Baumol Effect

Salaries rise in response to other salaries rising in jobs that experience productivity gains. For example, the ticket prices in the classical arts rise not because they can put on a concert with half the orchestra, but because the salaries of their patrons have grown. Similarly, the salary of managers grew not because their productivity increased, but because the salaries of engineers the manage grew exponentially.

See also:

  • Peter Principle, traditionally management is a promotion and therefore needs to be paid more, amplifying Baumol’s cost disease
  • Managerial Capitalism Decouples Ownership and Control

    The classic model of capitalism (bourgeois capitalism), in which the proprietor of the business fully owns and controls the business, was replaced by managerial capitalism where managers, despite owning small amounts of the company, exhibits full control over the business.

  • Remote Work Permanence

    It’s becoming clear that remote work isn’t going anywhere. A large portion of the workforce continues to work from home. Return to office stagnated. Office real estate value is plummetting.

  • The Dispassionate Developer

    Being all consumed by engineering (writing blogs, contributing to open source, giving away your time) is not good because it leads to burnout and perpetuates more people to do the same. Open source for example, is co-opted by large corporations to exploit passionate developers that provide high quality code for free and putting the training burden on the person rather than corporation.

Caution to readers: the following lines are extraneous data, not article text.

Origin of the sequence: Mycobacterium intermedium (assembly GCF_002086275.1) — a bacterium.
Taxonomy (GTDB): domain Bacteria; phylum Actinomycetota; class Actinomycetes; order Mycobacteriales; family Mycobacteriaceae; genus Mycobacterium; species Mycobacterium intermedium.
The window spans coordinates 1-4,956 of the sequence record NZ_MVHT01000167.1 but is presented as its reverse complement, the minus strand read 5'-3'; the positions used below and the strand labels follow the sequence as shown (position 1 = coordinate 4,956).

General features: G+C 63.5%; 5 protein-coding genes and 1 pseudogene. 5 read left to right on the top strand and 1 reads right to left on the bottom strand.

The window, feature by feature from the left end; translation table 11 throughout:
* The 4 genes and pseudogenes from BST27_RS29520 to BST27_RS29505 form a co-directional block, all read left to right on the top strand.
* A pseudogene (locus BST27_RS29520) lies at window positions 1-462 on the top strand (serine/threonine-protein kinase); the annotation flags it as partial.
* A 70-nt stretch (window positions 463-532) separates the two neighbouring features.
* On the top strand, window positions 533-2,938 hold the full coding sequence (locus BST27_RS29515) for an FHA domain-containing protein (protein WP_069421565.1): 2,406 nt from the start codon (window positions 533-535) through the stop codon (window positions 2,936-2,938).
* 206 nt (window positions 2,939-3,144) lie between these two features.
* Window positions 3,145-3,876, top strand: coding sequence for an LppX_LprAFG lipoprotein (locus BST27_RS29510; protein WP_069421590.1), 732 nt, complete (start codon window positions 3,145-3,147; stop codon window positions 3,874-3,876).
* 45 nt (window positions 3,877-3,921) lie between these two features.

• The Shirky Principle

    Institutions end up perpetuating the problems they aim to resolve, either intentionally or unintentionally. For example, TurboTax addresses the issue that taxes are too complicated for individuals to handle independently and then lobbies Congress to hinder efforts to simplify tax preparation for individuals.

  • The Ringelmann Effect Shows Groups Become Less Productive as They Grow

    An inverse relationship exists between group size and productivity which shows that group effort does not necessarily lead to increased effort from the group members.